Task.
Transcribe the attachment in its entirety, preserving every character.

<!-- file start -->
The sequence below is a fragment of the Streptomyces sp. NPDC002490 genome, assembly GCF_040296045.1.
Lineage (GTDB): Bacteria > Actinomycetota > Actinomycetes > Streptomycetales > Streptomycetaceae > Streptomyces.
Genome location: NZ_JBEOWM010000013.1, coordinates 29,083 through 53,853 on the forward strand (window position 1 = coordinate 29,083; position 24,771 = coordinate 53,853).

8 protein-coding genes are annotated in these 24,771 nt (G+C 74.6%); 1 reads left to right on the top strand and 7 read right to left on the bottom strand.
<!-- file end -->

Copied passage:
The sequence below is a fragment of the Streptomyces sp. NPDC002490 genome, assembly GCF_040296045.1.
Lineage (GTDB): Bacteria > Actinomycetota > Actinomycetes > Streptomycetales > Streptomycetaceae > Streptomyces.
Genome location: NZ_JBEOWM010000013.1, coordinates 29,083 through 53,853 on the forward strand (window position 1 = coordinate 29,083; position 24,771 = coordinate 53,853).

8 protein-coding genes are annotated in these 24,771 nt (G+C 74.6%); 1 reads left to right on the top strand and 7 read right to left on the bottom strand.